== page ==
https://library.weber.edu/sites/default/files/files/LIBS1704%20Textbook/evaluation.pdf

Evaluating websites, be they general sites, specialty sites, blogs, wikis, or videos, is tricky  because many are missing the types of information normally used to evaluate a source.

Can’t find the date or any information about the author?   This may be a good reason to avoid using the web source.

Evaluating web sources

Relevancy

  • Is the web page clearly relevant to your topic?
    • For example: you are writing a paper on how steroid use has affected public perception of baseball.
    • You find a web page about the chemistry of steroids.  While this website may be useful for background information, this website is not directly relevant.  You need to find a better source.
  • Cite only a single page or section from a website.  Do not cite an entire website!
    • Exception: you are writing a paper on website design (or something similar) and using the entire website as an example, not an information source.

Can you use related web pages? Yes, but:  Using a general web page as a source is iffy enough as it is.  Don’t add to the problem by trying to use a source that is not clearly and directly relevant.  Use related web pages for background only.

Right kind of web page?  Popular/scholarly/trade?  Primary or secondary?

  • Most web pages are popular.
  • Websites with primary sources suitable for academic research are usually associated with universities, museums and other academically inclined institutions,  government archives, and the like.
  • Most trade websites are published by professional associations.

As with articles from library databases, you need to keep in mind: who is the audience?

  • Look for web sources that have authors and provide information about the author.

If you can’t figure out who wrote/posted the information (be it a personal author or a group of some kind), then you should find a different source.

EXCEPTION 1:  Some government and association sites do not  list authors.  They have what are called “corporate authors.”  This means you use the name of the association or the government department or agency as the author.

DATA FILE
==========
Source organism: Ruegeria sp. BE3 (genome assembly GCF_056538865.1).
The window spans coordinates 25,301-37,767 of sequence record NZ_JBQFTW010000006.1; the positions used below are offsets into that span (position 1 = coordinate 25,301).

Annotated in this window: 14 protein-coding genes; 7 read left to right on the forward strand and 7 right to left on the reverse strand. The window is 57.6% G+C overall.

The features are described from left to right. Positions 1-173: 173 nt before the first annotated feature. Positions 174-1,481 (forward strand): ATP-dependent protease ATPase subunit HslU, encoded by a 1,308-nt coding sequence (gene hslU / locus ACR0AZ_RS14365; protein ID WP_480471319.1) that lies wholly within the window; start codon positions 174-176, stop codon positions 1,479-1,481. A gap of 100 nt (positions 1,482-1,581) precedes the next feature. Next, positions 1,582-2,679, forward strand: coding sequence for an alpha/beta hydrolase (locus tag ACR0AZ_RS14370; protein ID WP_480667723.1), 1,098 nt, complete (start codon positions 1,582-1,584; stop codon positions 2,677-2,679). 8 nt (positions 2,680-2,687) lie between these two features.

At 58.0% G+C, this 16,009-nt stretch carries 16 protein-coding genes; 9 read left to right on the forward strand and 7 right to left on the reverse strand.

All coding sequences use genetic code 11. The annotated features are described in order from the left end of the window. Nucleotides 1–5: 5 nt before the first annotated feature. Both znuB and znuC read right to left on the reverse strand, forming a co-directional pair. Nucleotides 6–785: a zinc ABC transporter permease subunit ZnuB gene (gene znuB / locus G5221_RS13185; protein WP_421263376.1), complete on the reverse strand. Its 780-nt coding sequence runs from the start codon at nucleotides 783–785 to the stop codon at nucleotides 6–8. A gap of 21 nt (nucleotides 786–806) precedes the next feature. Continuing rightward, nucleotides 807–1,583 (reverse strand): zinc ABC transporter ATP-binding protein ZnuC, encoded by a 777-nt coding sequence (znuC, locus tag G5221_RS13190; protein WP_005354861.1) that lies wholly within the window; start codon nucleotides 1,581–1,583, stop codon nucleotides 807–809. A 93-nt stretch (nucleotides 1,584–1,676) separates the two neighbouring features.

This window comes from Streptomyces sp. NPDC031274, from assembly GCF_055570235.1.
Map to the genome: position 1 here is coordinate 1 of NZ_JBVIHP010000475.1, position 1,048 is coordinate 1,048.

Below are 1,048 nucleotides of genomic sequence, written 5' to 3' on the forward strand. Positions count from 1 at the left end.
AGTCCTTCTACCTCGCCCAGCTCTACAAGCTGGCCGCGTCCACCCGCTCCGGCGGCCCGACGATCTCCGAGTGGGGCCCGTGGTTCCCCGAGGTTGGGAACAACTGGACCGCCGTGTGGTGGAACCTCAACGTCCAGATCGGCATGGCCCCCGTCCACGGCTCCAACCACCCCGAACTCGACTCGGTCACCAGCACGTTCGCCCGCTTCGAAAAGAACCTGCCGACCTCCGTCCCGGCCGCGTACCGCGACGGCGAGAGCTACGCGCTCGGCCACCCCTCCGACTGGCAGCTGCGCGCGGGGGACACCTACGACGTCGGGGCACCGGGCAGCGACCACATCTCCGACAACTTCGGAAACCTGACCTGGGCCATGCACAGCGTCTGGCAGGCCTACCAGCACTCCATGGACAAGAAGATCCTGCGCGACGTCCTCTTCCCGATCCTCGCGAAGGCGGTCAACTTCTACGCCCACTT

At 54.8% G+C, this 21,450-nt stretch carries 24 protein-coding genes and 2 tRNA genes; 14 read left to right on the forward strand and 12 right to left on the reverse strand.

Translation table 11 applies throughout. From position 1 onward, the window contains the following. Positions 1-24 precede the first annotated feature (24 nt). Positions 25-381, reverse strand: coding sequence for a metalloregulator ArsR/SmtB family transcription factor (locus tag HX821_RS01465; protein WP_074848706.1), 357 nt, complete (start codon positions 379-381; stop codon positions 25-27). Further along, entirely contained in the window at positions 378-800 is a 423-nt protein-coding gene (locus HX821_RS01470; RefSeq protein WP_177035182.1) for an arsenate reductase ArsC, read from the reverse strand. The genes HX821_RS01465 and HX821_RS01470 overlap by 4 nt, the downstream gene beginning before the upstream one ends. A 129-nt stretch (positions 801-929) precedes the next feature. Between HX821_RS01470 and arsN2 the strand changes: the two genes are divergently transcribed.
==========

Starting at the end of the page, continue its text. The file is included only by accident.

EXCEPTION 2:  If you’re using the source as an example as opposed to a source of information,  you can use a source that lacks important information.

 Currency

  • Look at your assignment and see what your instructor requires.
  • If your instructor didn’t mention dates, then think about your topic and whether it needs really current sources or older ones will do.
  • If you can’t find a date on a website, try to find the same information on a different website or in library databases.

Dates can be hard to find.

  • Check at the bottom of the page, “About us” links, and other links with information about the site to find the information.
  • If there is a copyright date plus an updated date, use the updated date.
  • If there is a range (2008-2010, for example), use the range (in other words, use 2008-2010 instead of a single year.
  • Yes, if you want to use a web page, then it’s your responsibility to either find a date or be able to list 3 or more places you checked.

Quality

  • Does the information agree with the other articles and sources that you’ve found?
  • If the information doesn’t agree with most of the other sources, do the authors clearly tell you why they disagree and present evidence to support their ideas?